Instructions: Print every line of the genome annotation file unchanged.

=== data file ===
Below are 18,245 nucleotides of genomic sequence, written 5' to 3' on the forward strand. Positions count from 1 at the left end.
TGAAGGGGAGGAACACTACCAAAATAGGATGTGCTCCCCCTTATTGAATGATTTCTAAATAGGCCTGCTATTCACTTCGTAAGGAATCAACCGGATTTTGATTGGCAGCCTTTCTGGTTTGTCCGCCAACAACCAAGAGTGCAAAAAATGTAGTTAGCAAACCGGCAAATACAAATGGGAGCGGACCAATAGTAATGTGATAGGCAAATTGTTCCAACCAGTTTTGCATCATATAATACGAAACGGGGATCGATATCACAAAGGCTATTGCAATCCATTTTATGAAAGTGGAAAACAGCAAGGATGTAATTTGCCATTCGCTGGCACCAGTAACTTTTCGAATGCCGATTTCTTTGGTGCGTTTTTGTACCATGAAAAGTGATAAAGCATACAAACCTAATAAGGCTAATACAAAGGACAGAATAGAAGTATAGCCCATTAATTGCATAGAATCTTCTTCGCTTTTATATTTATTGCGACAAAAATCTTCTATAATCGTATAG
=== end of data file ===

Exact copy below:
Below are 18,245 nucleotides of genomic sequence, written 5' to 3' on the forward strand. Positions count from 1 at the left end.
TGAAGGGGAGGAACACTACCAAAATAGGATGTGCTCCCCCTTATTGAATGATTTCTAAATAGGCCTGCTATTCACTTCGTAAGGAATCAACCGGATTTTGATTGGCAGCCTTTCTGGTTTGTCCGCCAACAACCAAGAGTGCAAAAAATGTAGTTAGCAAACCGGCAAATACAAATGGGAGCGGACCAATAGTAATGTGATAGGCAAATTGTTCCAACCAGTTTTGCATCATATAATACGAAACGGGGATCGATATCACAAAGGCTATTGCAATCCATTTTATGAAAGTGGAAAACAGCAAGGATGTAATTTGCCATTCGCTGGCACCAGTAACTTTTCGAATGCCGATTTCTTTGGTGCGTTTTTGTACCATGAAAAGTGATAAAGCATACAAACCTAATAAGGCTAATACAAAGGACAGAATAGAAGTATAGCCCATTAATTGCATAGAATCTTCTTCGCTTTTATATTTATTGCGACAAAAATCTTCTATAATCGTATAG